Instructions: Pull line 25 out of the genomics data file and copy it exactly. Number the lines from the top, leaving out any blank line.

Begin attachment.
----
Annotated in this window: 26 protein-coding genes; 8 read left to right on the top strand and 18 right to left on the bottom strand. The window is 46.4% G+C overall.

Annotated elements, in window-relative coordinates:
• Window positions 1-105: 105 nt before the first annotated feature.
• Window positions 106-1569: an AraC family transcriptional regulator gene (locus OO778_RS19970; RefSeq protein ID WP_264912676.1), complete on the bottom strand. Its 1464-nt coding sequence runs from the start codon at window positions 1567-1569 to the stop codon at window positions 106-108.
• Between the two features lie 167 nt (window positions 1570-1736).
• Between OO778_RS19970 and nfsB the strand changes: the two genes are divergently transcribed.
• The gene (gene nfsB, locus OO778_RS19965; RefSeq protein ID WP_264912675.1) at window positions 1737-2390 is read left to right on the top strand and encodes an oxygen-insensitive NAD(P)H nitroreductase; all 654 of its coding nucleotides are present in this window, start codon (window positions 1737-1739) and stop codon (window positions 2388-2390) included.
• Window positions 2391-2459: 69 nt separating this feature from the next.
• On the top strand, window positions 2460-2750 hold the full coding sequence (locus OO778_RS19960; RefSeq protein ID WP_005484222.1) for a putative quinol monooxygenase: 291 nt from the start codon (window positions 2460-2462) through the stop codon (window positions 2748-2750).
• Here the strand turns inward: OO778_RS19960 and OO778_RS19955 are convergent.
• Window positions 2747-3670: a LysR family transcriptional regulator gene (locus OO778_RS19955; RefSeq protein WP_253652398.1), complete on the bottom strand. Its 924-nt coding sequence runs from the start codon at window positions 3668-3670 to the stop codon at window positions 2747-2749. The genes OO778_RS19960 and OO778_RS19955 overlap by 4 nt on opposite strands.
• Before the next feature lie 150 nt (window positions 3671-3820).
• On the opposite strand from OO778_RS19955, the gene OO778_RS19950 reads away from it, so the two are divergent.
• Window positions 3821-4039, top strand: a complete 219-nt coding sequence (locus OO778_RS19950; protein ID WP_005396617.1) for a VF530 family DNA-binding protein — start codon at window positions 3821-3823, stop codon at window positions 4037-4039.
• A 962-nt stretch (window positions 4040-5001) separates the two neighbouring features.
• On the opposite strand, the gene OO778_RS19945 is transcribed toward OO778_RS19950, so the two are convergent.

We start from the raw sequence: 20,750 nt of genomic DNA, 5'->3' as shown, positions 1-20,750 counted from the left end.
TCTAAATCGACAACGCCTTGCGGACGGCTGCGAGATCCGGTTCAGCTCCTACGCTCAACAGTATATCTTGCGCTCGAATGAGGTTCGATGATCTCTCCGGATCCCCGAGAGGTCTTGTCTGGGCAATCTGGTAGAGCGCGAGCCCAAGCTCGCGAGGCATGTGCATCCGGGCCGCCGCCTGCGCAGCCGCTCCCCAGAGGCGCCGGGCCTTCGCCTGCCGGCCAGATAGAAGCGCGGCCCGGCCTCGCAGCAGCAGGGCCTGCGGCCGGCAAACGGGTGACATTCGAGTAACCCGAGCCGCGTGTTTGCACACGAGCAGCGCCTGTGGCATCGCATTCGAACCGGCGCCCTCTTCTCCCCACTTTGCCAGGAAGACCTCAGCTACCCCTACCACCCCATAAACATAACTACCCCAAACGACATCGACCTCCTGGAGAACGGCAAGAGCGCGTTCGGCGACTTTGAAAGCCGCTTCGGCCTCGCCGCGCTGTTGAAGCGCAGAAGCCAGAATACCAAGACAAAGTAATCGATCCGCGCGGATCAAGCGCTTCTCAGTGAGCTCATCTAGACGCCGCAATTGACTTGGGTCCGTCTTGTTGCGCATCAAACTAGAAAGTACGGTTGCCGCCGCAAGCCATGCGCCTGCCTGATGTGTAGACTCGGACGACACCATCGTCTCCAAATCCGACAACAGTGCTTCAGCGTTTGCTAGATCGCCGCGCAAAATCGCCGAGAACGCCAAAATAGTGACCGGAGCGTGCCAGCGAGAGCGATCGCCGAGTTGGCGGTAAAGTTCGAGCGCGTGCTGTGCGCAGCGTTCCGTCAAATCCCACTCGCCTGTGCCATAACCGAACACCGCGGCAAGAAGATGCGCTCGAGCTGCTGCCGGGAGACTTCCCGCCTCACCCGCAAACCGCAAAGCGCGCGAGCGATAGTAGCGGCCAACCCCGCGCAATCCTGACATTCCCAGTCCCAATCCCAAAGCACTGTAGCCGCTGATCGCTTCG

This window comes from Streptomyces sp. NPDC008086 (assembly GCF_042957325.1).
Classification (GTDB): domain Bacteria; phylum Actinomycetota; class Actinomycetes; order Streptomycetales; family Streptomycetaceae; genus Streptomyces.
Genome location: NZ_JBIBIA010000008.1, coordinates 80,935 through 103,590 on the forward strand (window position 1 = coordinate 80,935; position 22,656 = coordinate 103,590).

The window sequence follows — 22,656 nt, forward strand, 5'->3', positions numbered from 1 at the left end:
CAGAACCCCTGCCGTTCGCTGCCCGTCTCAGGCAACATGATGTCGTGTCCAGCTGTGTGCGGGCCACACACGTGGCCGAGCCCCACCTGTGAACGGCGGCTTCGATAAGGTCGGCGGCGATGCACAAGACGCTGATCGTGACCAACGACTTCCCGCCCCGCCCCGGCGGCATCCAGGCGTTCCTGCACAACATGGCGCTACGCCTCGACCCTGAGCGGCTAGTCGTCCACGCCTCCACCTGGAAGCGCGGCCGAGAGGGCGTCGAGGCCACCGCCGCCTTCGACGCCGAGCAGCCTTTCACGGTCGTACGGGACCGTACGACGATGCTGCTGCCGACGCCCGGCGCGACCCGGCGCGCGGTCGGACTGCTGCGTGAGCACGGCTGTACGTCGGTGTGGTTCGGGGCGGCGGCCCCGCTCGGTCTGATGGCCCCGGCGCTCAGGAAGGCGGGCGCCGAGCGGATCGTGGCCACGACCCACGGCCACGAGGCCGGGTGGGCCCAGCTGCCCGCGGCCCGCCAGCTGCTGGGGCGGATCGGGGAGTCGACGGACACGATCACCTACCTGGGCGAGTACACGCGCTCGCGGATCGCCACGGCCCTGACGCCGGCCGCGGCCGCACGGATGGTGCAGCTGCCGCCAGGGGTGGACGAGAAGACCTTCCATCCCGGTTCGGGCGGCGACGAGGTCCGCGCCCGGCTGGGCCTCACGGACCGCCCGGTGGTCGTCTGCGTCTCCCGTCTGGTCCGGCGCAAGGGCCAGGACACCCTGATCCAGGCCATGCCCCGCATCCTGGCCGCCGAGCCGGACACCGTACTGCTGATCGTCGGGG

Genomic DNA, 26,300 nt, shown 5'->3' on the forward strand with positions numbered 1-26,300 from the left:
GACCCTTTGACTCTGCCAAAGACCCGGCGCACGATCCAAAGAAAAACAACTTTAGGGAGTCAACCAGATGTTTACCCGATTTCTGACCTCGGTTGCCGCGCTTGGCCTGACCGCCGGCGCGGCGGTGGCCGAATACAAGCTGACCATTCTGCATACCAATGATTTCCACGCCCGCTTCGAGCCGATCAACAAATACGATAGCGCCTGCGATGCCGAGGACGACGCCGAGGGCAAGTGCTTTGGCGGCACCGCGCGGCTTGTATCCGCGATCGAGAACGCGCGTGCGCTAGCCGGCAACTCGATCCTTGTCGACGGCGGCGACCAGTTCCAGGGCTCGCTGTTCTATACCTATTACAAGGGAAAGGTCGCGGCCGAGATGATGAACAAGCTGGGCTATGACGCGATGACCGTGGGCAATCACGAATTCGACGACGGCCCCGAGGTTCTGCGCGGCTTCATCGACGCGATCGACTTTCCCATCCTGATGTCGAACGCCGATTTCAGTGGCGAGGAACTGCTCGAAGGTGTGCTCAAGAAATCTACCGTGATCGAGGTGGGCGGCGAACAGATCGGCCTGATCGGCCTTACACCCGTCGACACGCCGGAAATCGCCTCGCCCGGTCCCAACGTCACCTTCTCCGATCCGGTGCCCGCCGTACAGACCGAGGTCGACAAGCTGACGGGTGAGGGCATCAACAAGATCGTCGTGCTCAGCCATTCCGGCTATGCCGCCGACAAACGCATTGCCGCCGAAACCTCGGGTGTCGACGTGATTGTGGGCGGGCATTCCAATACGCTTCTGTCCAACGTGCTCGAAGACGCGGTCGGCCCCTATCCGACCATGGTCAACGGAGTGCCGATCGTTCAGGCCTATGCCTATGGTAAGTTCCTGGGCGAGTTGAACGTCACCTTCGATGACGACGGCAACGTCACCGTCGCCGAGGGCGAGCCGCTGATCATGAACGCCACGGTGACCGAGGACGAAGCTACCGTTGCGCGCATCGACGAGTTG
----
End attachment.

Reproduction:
GACCCTTTGACTCTGCCAAAGACCCGGCGCACGATCCAAAGAAAAACAACTTTAGGGAGTCAACCAGATGTTTACCCGATTTCTGACCTCGGTTGCCGCGCTTGGCCTGACCGCCGGCGCGGCGGTGGCCGAATACAAGCTGACCATTCTGCATACCAATGATTTCCACGCCCGCTTCGAGCCGATCAACAAATACGATAGCGCCTGCGATGCCGAGGACGACGCCGAGGGCAAGTGCTTTGGCGGCACCGCGCGGCTTGTATCCGCGATCGAGAACGCGCGTGCGCTAGCCGGCAACTCGATCCTTGTCGACGGCGGCGACCAGTTCCAGGGCTCGCTGTTCTATACCTATTACAAGGGAAAGGTCGCGGCCGAGATGATGAACAAGCTGGGCTATGACGCGATGACCGTGGGCAATCACGAATTCGACGACGGCCCCGAGGTTCTGCGCGGCTTCATCGACGCGATCGACTTTCCCATCCTGATGTCGAACGCCGATTTCAGTGGCGAGGAACTGCTCGAAGGTGTGCTCAAGAAATCTACCGTGATCGAGGTGGGCGGCGAACAGATCGGCCTGATCGGCCTTACACCCGTCGACACGCCGGAAATCGCCTCGCCCGGTCCCAACGTCACCTTCTCCGATCCGGTGCCCGCCGTACAGACCGAGGTCGACAAGCTGACGGGTGAGGGCATCAACAAGATCGTCGTGCTCAGCCATTCCGGCTATGCCGCCGACAAACGCATTGCCGCCGAAACCTCGGGTGTCGACGTGATTGTGGGCGGGCATTCCAATACGCTTCTGTCCAACGTGCTCGAAGACGCGGTCGGCCCCTATCCGACCATGGTCAACGGAGTGCCGATCGTTCAGGCCTATGCCTATGGTAAGTTCCTGGGCGAGTTGAACGTCACCTTCGATGACGACGGCAACGTCACCGTCGCCGAGGGCGAGCCGCTGATCATGAACGCCACGGTGACCGAGGACGAAGCTACCGTTGCGCGCATCGACGAGTTG